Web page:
We’ve gotten the okay to introduce SAMR to the middle and elementary schools next week. The rest is still a work in progress. This school year has been a work in progress. I’m excited to move forward and see some transformation of the education at our school.
I would love any ideas for my above plan. Have you introduced SAMR to your staff? Have you ever been in a PD workshop about SAMR? How can I best get my staff to move away from ‘there’s an app for that’ to redefining their lessons?
As I was reading through my Google Reader last week, I came across Josh Stumpenhorst‘s newest post. In his opinion, we need to go back to square one in order to ‘fix’ public education and start changing teacher education programs. There were some great comments (Jeff L. and I’s among others) – more proof that making connections and developing your PLN help you think outside the box and grow as an educator.
I didn’t take the standard path to becoming certified…I actually never thought I would become a teacher. I was offered a job teaching HS French and completed PACE in South Carolina over the course of 3 years. It was on the job training with coursework throughout. One could argue that it was better or worse than the traditional route.
No matter how you came to teaching, how did you learn to become a connected educator? Many of us probably explored by ourselves, others might have been introduced by a colleague and a few might be connected for the first time through COETAIL. Nothing from PACE ever talked about Twitter or blogging. My husband (who went through the teacher prep program at our college) never took a course introducing him to the wide world of #edchat (granted he graduated in 2007).
If teacher preparation is in need of a change, why not incorporate a class on being a connected educator while we’re at it? If every teacher college, university and alternative certification program required students to take a course that taught them how to create their PLN, blog for reflection, and more – imagine what kind of teachers we’d see come into the profession in the next 5 years! So Jeff…when are you going to start offering COETAIL Course 1 for pre-service teachers? Get a few major universities on board and maybe it would catch on. 😉
When my husband convinced me to join Twitter in May of 2010, I didn’t know the opportunities for collaboration that it would provide me. I started as a lurker and was astonished by how many educational resources were being tweeted about on a daily basis. In August of 2011 I decided to become a contributor – I started my blog and was actively looking for a French class to connect with my class. I found @freddav our adventures began! From connecting with teachers on my Twitter account to connecting students using class accounts, the last couple years have been extremely rewarding.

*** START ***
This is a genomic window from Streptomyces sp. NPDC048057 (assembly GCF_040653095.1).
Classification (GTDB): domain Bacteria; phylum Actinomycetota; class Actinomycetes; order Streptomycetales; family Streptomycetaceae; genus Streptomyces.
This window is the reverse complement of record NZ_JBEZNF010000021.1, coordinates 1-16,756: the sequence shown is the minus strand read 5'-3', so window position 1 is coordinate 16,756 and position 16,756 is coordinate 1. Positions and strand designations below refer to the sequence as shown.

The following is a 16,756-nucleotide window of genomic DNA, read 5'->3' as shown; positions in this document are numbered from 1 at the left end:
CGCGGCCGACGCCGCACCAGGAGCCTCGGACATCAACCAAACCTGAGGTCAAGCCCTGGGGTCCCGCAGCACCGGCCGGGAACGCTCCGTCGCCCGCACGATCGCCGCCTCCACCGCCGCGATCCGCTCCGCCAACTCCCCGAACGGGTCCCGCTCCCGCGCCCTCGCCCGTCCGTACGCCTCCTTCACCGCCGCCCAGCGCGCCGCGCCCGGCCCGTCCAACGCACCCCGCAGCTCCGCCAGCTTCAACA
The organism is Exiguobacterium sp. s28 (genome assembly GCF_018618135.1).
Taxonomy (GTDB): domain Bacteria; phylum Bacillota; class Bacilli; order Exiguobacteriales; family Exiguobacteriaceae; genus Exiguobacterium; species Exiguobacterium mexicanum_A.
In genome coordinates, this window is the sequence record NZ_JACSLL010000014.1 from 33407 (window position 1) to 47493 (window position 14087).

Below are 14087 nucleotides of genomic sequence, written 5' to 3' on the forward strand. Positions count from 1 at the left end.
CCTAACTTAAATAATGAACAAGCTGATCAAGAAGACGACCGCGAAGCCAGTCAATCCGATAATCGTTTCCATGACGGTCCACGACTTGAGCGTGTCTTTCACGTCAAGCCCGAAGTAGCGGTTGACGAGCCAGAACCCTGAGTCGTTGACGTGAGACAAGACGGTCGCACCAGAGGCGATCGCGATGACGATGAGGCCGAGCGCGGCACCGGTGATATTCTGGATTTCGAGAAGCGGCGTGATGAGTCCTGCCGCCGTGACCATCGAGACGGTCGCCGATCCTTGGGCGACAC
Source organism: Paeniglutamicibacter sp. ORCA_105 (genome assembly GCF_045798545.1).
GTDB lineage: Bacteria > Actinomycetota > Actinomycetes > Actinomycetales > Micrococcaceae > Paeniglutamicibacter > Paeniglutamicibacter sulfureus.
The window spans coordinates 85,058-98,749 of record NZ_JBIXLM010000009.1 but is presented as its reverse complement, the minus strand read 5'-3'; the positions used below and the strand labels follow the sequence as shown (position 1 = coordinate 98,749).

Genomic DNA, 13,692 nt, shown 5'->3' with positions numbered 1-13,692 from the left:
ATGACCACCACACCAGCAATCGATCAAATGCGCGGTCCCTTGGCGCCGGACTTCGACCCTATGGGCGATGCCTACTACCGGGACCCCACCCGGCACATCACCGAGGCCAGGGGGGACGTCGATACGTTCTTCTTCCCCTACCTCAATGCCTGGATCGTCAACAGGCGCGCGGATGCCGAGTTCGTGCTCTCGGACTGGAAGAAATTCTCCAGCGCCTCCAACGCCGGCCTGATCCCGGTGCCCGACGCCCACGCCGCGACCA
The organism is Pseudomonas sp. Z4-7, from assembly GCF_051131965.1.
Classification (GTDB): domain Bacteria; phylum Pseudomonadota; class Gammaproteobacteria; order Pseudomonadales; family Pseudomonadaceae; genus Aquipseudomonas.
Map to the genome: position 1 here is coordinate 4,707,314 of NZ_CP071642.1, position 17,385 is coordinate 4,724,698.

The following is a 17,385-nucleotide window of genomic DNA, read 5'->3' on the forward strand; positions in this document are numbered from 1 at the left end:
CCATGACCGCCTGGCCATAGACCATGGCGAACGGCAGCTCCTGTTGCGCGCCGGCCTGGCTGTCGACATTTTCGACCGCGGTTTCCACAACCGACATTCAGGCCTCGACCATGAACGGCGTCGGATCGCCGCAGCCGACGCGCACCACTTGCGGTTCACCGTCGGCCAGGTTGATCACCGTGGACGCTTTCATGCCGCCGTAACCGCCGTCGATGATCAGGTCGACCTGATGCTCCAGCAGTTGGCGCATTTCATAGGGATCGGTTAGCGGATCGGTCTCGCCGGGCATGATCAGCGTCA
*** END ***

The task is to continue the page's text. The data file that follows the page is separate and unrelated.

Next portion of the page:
As I’ve transitioned from being in the classroom and in control of my lessons to my role as a technology coach, collaboration has continued to be my favorite form of technology integration. I saw how tweeting with students halfway across the world affected my students and I believe that education would be much more meaningful if all students could have those experiences on a regular basis. Connecting students to each other is just the beginning – Skype Classroom has also been working to connect classrooms to experts around the world. Every time I read about ideas to make collaboration easier, I get excited about the future.
As I was reading World Without Walls: Learning Well with Others by Will Richardson, I almost made my neck sore from all my nodding along. There are an incredible number of challenges when putting technology in the hands of kids and letting them communicate with others in the name of education. However if students are given the right tools and skills, the educational value is infinite. Through collaboration, we can “bring the world” into our classrooms. Student learning is no longer confined to the four walls of their classroom. Wow! Talk about education reform!
The opportunity to control my own collaboration and classroom exchanges is almost enough to entice me back into the classroom. Instead, I hope to be able to have an effect on many more teachers and students. Like Will Richardson, I believe we’re in the ‘Collaboration Age’ and it’s our job as educators to harness this powerful tool for the good of students worldwide.